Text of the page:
Author ORCID Identifier

https://orcid.org/0000-0002-6180-7321 : Nathan Drouillard

Standing

Graduate (Masters)

Type of Proposal

Poster Presentation

Faculty

Faculty of Science

Faculty Sponsor

Dr. TJ. Hammond

Abstract/Description of Original Work

A Numerical Investigation of Sidebands in High Harmonic Spectra

When an atom is subjected to coherent electromagnetic radiation, it is possible for its electrons to be excited by the electric field that is inherent to this radiation. A commonly used source for coherent electromagnetic radiation is a laser, which delivers an electric field that oscillates in time. High harmonic generation (HHG) is the process of applying a strong laser field to a material, such that one of its electrons is accelerated away from the atom, only to be driven back toward it by the oscillating laser field. As the electron is repeatedly accelerated away from and back to this ion, it emits photons that are of odd-integer harmonics of the driving field. In other words, light is emitted at frequencies that are odd integer multiples of the laser frequency. When a second, weaker field is applied to the system, the trajectory of the electron is perturbed at its maximum distance from the ion. This process causes a signal to occur in the harmonic spectrum that is characteristic of the perturbing field energy. This signal is referred to as sidebands due to their shape and the way they appear on either side of the even harmonics. These sidebands have been shown to contain valuable information regarding the optical free-induction decay of complex biomolecules, which can be used to spectroscopically identify these molecules.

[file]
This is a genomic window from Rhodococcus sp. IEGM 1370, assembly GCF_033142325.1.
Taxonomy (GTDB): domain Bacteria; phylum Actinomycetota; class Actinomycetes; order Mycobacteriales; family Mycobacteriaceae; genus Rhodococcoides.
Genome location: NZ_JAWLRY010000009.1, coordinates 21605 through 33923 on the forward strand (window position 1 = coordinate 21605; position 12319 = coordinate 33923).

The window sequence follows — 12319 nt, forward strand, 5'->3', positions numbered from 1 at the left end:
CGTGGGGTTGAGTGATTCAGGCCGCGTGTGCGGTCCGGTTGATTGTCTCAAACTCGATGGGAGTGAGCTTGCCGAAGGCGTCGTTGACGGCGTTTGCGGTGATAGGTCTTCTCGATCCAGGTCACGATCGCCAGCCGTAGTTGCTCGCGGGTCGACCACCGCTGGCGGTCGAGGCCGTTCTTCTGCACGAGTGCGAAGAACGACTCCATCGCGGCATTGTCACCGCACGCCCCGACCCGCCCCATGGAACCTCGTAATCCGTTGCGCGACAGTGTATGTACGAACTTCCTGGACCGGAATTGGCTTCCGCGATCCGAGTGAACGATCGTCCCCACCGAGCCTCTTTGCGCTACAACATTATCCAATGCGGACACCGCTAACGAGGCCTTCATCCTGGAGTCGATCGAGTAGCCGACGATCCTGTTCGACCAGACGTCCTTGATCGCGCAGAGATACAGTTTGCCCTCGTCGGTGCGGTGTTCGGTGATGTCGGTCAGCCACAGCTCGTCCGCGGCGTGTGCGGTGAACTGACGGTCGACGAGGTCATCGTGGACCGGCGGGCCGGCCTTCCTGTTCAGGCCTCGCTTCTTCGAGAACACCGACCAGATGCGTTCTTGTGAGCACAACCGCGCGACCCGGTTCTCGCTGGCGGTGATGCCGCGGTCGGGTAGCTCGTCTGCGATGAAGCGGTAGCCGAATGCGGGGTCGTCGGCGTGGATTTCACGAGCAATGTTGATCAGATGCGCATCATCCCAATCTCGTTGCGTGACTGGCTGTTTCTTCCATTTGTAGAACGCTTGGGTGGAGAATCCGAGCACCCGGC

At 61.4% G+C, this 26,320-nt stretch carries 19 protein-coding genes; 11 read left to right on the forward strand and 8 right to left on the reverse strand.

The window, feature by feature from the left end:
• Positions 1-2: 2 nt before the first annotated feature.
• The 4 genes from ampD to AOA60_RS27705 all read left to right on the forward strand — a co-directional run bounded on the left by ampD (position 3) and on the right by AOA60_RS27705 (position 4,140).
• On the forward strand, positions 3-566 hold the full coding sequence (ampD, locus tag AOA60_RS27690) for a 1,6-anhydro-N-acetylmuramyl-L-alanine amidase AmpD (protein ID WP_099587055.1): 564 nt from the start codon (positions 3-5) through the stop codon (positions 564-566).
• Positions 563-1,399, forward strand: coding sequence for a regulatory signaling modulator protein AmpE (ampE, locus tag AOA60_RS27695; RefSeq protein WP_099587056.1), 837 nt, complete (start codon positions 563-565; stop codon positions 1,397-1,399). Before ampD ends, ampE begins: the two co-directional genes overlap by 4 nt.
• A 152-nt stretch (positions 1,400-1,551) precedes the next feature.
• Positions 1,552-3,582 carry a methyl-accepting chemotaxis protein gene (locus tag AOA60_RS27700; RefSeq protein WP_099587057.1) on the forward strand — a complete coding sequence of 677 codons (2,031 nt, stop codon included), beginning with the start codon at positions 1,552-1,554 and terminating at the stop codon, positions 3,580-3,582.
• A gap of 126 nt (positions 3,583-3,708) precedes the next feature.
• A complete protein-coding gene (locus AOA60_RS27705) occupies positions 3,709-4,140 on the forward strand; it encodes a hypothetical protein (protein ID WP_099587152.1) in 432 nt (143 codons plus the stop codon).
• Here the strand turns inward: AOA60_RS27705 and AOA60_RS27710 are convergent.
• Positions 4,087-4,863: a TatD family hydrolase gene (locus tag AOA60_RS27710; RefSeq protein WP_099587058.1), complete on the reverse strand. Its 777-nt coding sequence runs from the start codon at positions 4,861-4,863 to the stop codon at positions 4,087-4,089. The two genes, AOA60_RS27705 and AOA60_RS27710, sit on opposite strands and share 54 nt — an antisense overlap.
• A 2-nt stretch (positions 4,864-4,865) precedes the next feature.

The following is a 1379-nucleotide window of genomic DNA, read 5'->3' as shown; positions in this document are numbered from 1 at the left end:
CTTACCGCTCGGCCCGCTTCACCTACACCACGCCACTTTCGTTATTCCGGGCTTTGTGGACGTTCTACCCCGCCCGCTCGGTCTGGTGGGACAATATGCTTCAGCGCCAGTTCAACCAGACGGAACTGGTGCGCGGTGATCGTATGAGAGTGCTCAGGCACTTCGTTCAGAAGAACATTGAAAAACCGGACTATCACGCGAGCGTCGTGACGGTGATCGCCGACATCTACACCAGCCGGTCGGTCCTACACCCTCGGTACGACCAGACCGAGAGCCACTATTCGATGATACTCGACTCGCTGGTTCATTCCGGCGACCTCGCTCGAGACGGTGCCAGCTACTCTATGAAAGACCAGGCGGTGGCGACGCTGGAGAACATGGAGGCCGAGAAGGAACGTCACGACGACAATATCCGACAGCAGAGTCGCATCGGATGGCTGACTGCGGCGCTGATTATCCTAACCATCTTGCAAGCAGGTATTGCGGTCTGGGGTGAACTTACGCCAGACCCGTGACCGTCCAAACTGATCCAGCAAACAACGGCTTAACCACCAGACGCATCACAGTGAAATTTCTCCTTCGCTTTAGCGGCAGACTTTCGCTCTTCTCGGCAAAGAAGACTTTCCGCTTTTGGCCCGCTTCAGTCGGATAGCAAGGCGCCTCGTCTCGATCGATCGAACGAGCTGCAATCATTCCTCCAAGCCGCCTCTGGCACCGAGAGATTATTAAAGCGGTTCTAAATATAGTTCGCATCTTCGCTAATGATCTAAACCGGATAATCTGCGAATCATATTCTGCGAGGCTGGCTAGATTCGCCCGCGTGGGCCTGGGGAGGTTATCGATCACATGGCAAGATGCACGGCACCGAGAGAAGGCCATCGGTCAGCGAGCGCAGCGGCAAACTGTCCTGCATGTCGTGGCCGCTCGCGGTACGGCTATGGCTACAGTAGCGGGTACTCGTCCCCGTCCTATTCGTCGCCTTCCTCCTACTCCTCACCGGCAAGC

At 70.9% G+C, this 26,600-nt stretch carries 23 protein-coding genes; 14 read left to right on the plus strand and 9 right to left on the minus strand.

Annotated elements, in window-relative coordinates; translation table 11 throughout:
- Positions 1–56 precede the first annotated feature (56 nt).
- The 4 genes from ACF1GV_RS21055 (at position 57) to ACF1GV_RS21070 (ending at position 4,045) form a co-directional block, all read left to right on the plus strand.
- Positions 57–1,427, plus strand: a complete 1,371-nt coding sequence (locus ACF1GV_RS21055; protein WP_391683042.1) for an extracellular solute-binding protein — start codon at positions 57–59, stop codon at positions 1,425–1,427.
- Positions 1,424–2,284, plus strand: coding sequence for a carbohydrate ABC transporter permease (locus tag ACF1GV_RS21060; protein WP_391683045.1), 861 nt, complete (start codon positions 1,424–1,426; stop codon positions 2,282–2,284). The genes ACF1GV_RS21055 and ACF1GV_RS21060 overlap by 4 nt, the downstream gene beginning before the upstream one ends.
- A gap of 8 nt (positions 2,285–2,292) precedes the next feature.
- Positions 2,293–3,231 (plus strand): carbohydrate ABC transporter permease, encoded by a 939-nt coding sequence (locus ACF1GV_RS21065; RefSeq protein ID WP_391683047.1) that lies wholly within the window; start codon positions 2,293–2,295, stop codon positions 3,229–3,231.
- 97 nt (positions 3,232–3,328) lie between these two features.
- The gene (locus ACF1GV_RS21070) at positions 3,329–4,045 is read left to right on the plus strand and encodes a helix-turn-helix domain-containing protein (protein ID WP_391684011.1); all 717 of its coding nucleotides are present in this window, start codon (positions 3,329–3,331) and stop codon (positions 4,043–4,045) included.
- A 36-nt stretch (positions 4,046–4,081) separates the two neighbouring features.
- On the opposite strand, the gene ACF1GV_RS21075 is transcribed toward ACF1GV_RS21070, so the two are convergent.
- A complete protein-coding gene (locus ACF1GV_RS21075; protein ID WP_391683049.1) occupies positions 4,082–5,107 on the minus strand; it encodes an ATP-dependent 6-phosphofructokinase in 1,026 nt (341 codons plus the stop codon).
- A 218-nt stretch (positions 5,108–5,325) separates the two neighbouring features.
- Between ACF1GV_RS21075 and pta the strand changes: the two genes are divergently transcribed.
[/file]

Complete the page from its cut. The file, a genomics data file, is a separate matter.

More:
Numerical simulations of this physical process were performed using the split-step Fourier method of solving the time-dependent Schrödinger equation. The results of these simulations provide insights on how to optimize the signal of the sidebands in future laboratory experiments.

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A Numerical Investigation of Sidebands in High Harmonic Spectra

A Numerical Investigation of Sidebands in High Harmonic Spectra

When an atom is subjected to coherent electromagnetic radiation, it is possible for its electrons to be excited by the electric field that is inherent to this radiation. A commonly used source for coherent electromagnetic radiation is a laser, which delivers an electric field that oscillates in time. High harmonic generation (HHG) is the process of applying a strong laser field to a material, such that one of its electrons is accelerated away from the atom, only to be driven back toward it by the oscillating laser field. As the electron is repeatedly accelerated away from and back to this ion, it emits photons that are of odd-integer harmonics of the driving field. In other words, light is emitted at frequencies that are odd integer multiples of the laser frequency. When a second, weaker field is applied to the system, the trajectory of the electron is perturbed at its maximum distance from the ion. This process causes a signal to occur in the harmonic spectrum that is characteristic of the perturbing field energy. This signal is referred to as sidebands due to their shape and the way they appear on either side of the even harmonics. These sidebands have been shown to contain valuable information regarding the optical free-induction decay of complex biomolecules, which can be used to spectroscopically identify these molecules.

Numerical simulations of this physical process were performed using the split-step Fourier method of solving the time-dependent Schrödinger equation. The results of these simulations provide insights on how to optimize the signal of the sidebands in future laboratory experiments.